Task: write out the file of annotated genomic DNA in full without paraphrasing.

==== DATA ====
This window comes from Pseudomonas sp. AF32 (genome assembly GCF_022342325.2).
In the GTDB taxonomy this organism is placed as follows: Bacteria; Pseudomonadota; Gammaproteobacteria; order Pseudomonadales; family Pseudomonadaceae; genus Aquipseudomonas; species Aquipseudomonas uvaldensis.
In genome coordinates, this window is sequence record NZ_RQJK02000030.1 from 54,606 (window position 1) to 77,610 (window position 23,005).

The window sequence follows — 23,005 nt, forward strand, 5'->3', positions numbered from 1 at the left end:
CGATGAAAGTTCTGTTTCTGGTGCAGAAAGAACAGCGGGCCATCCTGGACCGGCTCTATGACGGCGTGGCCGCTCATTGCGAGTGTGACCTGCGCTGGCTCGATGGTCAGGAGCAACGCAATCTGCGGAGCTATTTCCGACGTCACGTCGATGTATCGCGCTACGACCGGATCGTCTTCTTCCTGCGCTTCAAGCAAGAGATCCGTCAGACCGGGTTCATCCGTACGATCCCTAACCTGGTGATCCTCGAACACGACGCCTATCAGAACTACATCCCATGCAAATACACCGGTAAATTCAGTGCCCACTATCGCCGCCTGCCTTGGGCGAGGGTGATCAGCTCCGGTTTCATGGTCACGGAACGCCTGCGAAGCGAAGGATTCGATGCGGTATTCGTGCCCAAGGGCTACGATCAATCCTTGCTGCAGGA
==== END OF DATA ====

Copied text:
This window comes from Pseudomonas sp. AF32 (genome assembly GCF_022342325.2).
In the GTDB taxonomy this organism is placed as follows: Bacteria; Pseudomonadota; Gammaproteobacteria; order Pseudomonadales; family Pseudomonadaceae; genus Aquipseudomonas; species Aquipseudomonas uvaldensis.
In genome coordinates, this window is sequence record NZ_RQJK02000030.1 from 54,606 (window position 1) to 77,610 (window position 23,005).

The window sequence follows — 23,005 nt, forward strand, 5'->3', positions numbered from 1 at the left end:
CGATGAAAGTTCTGTTTCTGGTGCAGAAAGAACAGCGGGCCATCCTGGACCGGCTCTATGACGGCGTGGCCGCTCATTGCGAGTGTGACCTGCGCTGGCTCGATGGTCAGGAGCAACGCAATCTGCGGAGCTATTTCCGACGTCACGTCGATGTATCGCGCTACGACCGGATCGTCTTCTTCCTGCGCTTCAAGCAAGAGATCCGTCAGACCGGGTTCATCCGTACGATCCCTAACCTGGTGATCCTCGAACACGACGCCTATCAGAACTACATCCCATGCAAATACACCGGTAAATTCAGTGCCCACTATCGCCGCCTGCCTTGGGCGAGGGTGATCAGCTCCGGTTTCATGGTCACGGAACGCCTGCGAAGCGAAGGATTCGATGCGGTATTCGTGCCCAAGGGCTACGATCAATCCTTGCTGCAGGA